There are tons of devices out there to look at your blood sugar level. CGM is a continuous glucose monitor. In our American diet, many people progress to Type 2 diabetes, which tends to happen more with genetics, obesity, and increased age. We assess this at Biohackr Health by checking your fasting glucose and HbA1C levels (this looks at average blood glucose over the prior 3 months) as part of our insulin resistance panel.
Why should you care?
Diabetes is the cornerstone so much disease: heart disease, blood pressure, atherosclerosis, healing issues, and cancer risk.
As we progress in medicine with wearables and the new deluge of information about YOU, we realize people are different in how they respond to simple things. What happens when you eat a bowl of ice cream? Is it the same as your spouse? What happens if you eat a bagel? half a bagel? Is it different if you add peanut butter? What happens now if you walk for 5 minutes after your meal?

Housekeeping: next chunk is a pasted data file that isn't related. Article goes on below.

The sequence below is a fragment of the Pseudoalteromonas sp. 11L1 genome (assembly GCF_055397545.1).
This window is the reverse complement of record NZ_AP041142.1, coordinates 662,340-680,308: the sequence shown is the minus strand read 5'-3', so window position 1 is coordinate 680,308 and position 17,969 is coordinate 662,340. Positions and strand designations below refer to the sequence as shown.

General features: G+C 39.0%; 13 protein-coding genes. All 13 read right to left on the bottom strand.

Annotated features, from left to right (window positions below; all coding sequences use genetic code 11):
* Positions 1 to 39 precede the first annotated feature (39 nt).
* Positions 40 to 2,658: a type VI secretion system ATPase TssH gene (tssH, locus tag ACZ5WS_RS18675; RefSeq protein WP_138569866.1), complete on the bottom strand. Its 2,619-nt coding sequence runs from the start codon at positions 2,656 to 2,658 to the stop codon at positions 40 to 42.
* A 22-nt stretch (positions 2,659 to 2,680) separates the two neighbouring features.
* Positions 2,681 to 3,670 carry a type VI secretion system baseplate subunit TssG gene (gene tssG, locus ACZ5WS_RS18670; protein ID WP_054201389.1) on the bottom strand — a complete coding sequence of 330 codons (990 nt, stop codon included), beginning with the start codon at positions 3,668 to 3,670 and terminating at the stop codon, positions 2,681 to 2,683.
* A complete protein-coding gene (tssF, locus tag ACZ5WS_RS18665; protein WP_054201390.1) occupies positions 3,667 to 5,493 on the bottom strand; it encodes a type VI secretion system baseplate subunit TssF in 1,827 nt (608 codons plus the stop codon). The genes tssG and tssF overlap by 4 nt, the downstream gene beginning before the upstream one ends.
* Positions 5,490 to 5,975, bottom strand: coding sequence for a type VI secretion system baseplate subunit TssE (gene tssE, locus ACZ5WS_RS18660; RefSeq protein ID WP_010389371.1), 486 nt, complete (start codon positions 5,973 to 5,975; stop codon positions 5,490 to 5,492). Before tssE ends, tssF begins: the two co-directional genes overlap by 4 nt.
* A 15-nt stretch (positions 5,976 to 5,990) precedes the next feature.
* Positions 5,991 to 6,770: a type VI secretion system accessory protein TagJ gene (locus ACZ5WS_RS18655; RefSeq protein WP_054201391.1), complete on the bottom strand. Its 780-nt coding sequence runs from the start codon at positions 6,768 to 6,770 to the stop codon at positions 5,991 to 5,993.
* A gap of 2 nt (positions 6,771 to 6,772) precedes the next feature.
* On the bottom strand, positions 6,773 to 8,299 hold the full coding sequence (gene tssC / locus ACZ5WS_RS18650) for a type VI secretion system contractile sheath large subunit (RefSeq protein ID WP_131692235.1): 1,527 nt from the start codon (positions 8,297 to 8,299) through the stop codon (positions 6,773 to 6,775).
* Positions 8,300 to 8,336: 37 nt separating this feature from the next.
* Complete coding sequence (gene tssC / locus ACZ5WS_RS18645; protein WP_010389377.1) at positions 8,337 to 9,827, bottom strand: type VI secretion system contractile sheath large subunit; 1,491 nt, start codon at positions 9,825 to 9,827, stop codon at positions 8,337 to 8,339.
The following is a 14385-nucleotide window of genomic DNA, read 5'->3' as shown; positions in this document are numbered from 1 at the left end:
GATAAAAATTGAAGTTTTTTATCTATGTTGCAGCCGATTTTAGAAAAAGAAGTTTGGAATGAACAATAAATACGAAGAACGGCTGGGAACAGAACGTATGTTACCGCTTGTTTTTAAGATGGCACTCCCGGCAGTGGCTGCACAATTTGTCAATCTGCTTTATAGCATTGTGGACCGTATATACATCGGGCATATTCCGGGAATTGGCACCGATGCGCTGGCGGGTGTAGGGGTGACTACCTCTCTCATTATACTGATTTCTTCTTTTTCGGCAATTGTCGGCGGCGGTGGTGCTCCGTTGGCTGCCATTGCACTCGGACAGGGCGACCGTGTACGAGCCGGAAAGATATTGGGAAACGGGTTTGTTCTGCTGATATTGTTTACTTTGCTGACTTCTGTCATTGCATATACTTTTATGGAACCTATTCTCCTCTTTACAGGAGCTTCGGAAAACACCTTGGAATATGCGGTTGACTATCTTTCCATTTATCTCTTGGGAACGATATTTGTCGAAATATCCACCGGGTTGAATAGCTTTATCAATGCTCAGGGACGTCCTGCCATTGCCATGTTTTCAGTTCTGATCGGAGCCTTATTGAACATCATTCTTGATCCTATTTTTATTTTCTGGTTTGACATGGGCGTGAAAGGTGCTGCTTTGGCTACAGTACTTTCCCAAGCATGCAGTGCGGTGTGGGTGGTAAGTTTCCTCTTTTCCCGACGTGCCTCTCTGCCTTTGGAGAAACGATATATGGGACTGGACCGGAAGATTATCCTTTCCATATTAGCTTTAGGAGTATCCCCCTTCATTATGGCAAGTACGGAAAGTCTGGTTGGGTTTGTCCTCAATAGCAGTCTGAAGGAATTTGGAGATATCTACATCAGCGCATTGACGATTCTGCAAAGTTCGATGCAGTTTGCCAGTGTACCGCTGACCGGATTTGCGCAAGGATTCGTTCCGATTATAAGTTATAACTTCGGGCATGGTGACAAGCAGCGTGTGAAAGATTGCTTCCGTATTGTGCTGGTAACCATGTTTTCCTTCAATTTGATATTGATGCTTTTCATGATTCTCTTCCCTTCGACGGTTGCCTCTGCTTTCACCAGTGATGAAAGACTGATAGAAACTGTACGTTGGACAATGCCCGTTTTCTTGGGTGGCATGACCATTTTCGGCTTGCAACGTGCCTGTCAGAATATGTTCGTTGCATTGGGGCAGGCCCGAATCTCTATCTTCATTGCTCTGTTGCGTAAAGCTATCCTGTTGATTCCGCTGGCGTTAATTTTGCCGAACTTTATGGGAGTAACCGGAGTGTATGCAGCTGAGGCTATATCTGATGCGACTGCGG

Continuous glucose monitors are great to see how you react to eating. What is the rate you eat? What is the composition of what you eat? Carbohydrates? Proteins? You can start to analyze your diet in how your body reacts, which really helps you dial in how and what you eat. Monitors give you real time data on what happens to your body when you eat. It shows:
- Average blood glucose. The lower this number, the lower your risk for “all cause mortality.”
- What is your range? How variable is it?
- How big are your spikes?
Knowing this data will help you adjust your eating to improve your health. Simple substitutions (eat this cereal, not that one), changing amounts (eating half a bagel is okay, but a whole bagel overwhelms your body), changing the ratio of your foods (so you eat bread with a protein on it, not plain), changing activity level and timing (taking a short walk of 2-5 minutes has been shown to slow glucose rise), intermittent fasting, and metformin can help. All this will lead to better health.
So is it worth it? Start with checking where you are at now. Some people have little issue with their blood sugar- their body is already doing a good job. For those with a HbA1C over 5.0, it is likely good for you to evaluate. According to the NIH above 5.7 – 6.4 is prediabetes. Above 6.5 is diabetes.